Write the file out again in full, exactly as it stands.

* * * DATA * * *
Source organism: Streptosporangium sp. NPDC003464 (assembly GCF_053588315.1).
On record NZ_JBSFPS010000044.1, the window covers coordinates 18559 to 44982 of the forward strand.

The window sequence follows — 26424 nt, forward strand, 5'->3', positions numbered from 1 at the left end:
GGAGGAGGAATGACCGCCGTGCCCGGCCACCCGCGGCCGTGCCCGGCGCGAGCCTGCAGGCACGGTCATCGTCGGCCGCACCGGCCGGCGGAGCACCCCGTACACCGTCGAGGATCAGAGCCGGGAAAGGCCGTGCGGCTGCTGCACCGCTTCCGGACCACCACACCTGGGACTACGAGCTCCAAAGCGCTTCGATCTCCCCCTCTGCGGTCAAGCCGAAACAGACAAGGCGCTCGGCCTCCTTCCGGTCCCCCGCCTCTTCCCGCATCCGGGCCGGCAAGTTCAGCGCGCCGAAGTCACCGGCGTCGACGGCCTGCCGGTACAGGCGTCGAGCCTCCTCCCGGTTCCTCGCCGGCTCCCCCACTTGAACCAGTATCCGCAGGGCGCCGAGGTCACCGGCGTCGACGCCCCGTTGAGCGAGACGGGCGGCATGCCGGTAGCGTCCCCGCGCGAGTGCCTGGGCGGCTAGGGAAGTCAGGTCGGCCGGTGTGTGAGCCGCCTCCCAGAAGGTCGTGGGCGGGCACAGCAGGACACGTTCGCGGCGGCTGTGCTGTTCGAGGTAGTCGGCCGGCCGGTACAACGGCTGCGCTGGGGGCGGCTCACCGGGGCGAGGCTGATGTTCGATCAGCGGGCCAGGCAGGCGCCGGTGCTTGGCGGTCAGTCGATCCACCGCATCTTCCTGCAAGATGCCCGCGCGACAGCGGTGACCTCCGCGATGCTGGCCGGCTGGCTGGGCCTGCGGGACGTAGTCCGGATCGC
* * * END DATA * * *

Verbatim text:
Source organism: Streptosporangium sp. NPDC003464 (assembly GCF_053588315.1).
On record NZ_JBSFPS010000044.1, the window covers coordinates 18559 to 44982 of the forward strand.

The window sequence follows — 26424 nt, forward strand, 5'->3', positions numbered from 1 at the left end:
GGAGGAGGAATGACCGCCGTGCCCGGCCACCCGCGGCCGTGCCCGGCGCGAGCCTGCAGGCACGGTCATCGTCGGCCGCACCGGCCGGCGGAGCACCCCGTACACCGTCGAGGATCAGAGCCGGGAAAGGCCGTGCGGCTGCTGCACCGCTTCCGGACCACCACACCTGGGACTACGAGCTCCAAAGCGCTTCGATCTCCCCCTCTGCGGTCAAGCCGAAACAGACAAGGCGCTCGGCCTCCTTCCGGTCCCCCGCCTCTTCCCGCATCCGGGCCGGCAAGTTCAGCGCGCCGAAGTCACCGGCGTCGACGGCCTGCCGGTACAGGCGTCGAGCCTCCTCCCGGTTCCTCGCCGGCTCCCCCACTTGAACCAGTATCCGCAGGGCGCCGAGGTCACCGGCGTCGACGCCCCGTTGAGCGAGACGGGCGGCATGCCGGTAGCGTCCCCGCGCGAGTGCCTGGGCGGCTAGGGAAGTCAGGTCGGCCGGTGTGTGAGCCGCCTCCCAGAAGGTCGTGGGCGGGCACAGCAGGACACGTTCGCGGCGGCTGTGCTGTTCGAGGTAGTCGGCCGGCCGGTACAACGGCTGCGCTGGGGGCGGCTCACCGGGGCGAGGCTGATGTTCGATCAGCGGGCCAGGCAGGCGCCGGTGCTTGGCGGTCAGTCGATCCACCGCATCTTCCTGCAAGATGCCCGCGCGACAGCGGTGACCTCCGCGATGCTGGCCGGCTGGCTGGGCCTGCGGGACGTAGTCCGGATCGC